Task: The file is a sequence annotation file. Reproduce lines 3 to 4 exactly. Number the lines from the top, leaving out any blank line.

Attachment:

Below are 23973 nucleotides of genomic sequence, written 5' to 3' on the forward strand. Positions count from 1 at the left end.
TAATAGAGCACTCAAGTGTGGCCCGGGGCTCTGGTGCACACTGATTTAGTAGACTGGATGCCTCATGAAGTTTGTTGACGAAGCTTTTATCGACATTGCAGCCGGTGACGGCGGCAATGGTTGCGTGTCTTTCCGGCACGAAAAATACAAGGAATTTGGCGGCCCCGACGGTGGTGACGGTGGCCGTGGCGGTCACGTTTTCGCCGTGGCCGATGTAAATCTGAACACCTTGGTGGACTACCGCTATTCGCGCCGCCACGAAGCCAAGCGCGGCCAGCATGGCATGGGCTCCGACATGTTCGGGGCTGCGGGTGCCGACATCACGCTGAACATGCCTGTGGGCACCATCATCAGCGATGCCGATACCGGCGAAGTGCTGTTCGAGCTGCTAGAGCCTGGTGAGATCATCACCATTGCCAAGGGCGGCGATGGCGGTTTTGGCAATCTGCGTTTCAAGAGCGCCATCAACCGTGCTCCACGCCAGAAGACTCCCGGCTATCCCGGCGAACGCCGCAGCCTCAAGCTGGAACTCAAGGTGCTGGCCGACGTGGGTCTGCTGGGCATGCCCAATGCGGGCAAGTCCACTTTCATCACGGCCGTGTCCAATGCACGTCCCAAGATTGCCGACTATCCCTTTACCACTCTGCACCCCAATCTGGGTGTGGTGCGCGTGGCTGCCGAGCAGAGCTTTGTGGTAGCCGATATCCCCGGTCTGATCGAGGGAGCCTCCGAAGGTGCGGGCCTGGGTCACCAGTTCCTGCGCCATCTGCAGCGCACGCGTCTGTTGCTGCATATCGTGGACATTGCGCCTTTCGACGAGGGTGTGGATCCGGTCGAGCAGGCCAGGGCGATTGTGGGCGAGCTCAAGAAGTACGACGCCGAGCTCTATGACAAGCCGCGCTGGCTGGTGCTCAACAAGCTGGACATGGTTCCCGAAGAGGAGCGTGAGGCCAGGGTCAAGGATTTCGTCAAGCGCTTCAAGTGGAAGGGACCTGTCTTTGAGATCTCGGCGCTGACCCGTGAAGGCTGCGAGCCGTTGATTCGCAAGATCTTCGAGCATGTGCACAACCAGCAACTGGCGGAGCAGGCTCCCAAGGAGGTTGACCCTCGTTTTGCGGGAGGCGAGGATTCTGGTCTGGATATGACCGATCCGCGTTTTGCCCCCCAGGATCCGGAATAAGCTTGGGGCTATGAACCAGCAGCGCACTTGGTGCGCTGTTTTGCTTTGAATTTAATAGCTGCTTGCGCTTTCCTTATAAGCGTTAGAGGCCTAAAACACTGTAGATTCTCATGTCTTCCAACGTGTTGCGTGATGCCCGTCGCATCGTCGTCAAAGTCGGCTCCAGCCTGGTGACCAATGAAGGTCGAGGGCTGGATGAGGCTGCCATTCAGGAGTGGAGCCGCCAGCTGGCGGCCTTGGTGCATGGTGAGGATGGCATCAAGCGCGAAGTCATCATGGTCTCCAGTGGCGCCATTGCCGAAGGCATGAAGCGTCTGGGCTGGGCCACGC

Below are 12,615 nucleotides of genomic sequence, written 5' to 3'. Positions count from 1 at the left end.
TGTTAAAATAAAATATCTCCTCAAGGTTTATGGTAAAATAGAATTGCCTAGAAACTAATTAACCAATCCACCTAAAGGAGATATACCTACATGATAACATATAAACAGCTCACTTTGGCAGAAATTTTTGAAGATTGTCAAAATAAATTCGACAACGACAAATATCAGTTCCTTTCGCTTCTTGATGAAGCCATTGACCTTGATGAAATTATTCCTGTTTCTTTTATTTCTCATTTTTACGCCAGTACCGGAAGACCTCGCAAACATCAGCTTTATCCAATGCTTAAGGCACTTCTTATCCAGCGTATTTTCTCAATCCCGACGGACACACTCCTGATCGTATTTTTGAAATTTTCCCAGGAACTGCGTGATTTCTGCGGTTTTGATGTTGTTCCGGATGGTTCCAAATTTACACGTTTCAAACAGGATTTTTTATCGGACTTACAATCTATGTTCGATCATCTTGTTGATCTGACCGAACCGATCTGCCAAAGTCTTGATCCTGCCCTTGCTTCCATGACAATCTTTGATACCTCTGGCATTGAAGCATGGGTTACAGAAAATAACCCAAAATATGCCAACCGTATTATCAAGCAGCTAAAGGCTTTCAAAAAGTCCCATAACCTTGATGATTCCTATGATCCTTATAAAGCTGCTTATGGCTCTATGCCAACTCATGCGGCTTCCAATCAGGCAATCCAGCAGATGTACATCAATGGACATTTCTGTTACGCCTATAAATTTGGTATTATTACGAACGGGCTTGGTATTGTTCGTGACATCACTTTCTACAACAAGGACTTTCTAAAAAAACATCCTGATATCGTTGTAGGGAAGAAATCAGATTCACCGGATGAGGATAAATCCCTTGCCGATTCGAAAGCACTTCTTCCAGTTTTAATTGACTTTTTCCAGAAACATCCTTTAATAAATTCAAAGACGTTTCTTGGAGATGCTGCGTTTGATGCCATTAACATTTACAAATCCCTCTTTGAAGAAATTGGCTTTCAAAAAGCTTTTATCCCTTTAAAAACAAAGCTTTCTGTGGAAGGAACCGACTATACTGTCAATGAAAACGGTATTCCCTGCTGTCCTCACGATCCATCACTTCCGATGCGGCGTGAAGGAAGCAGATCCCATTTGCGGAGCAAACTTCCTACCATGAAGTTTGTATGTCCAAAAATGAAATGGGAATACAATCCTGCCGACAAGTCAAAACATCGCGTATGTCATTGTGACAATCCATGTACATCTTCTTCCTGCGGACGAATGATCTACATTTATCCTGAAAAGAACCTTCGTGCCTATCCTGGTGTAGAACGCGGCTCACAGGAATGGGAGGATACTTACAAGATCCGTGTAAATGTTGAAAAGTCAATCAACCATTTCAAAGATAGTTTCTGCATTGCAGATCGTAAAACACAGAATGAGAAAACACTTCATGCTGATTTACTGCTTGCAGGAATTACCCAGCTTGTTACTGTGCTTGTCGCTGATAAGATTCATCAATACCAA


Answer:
Below are 12,615 nucleotides of genomic sequence, written 5' to 3'. Positions count from 1 at the left end.
TGTTAAAATAAAATATCTCCTCAAGGTTTATGGTAAAATAGAATTGCCTAGAAACTAATTAACCAATCCACCTAAAGGAGATATACCTACATGATAACATATAAACAGCTCACTTTGGCAGAAATTTTTGAAGATTGTCAAAATAAATTCGACAACGACAAATATCAGTTCCTTTCGCTTCTTGATGAAGCCATTGACCTTGATGAAATTATTCCTGTTTCTTTTATTTCTCATTTTTACGCCAGTACCGGAAGACCTCGCAAACATCAGCTTTATCCAATGCTTAAGGCACTTCTTATCCAGCGTATTTTCTCAATCCCGACGGACACACTCCTGATCGTATTTTTGAAATTTTCCCAGGAACTGCGTGATTTCTGCGGTTTTGATGTTGTTCCGGATGGTTCCAAATTTACACGTTTCAAACAGGATTTTTTATCGGACTTACAATCTATGTTCGATCATCTTGTTGATCTGACCGAACCGATCTGCCAAAGTCTTGATCCTGCCCTTGCTTCCATGACAATCTTTGATACCTCTGGCATTGAAGCATGGGTTACAGAAAATAACCCAAAATATGCCAACCGTATTATCAAGCAGCTAAAGGCTTTCAAAAAGTCCCATAACCTTGATGATTCCTATGATCCTTATAAAGCTGCTTATGGCTCTATGCCAACTCATGCGGCTTCCAATCAGGCAATCCAGCAGATGTACATCAATGGACATTTCTGTTACGCCTATAAATTTGGTATTATTACGAACGGGCTTGGTATTGTTCGTGACATCACTTTCTACAACAAGGACTTTCTAAAAAAACATCCTGATATCGTTGTAGGGAAGAAATCAGATTCACCGGATGAGGATAAATCCCTTGCCGATTCGAAAGCACTTCTTCCAGTTTTAATTGACTTTTTCCAGAAACATCCTTTAATAAATTCAAAGACGTTTCTTGGAGATGCTGCGTTTGATGCCATTAACATTTACAAATCCCTCTTTGAAGAAATTGGCTTTCAAAAAGCTTTTATCCCTTTAAAAACAAAGCTTTCTGTGGAAGGAACCGACTATACTGTCAATGAAAACGGTATTCCCTGCTGTCCTCACGATCCATCACTTCCGATGCGGCGTGAAGGAAGCAGATCCCATTTGCGGAGCAAACTTCCTACCATGAAGTTTGTATGTCCAAAAATGAAATGGGAATACAATCCTGCCGACAAGTCAAAACATCGCGTATGTCATTGTGACAATCCATGTACATCTTCTTCCTGCGGACGAATGATCTACATTTATCCTGAAAAGAACCTTCGTGCCTATCCTGGTGTAGAACGCGGCTCACAGGAATGGGAGGATACTTACAAGATCCGTGTAAATGTTGAAAAGTCAATCAACCATTTCAAAGATAGTTTCTGCATTGCAGATCGTAAAACACAGAATGAGAAAACACTTCATGCTGATTTACTGCTTGCAGGAATTACCCAGCTTGTTACTGTGCTTGTCGCTGATAAGATTCATCAATACCAA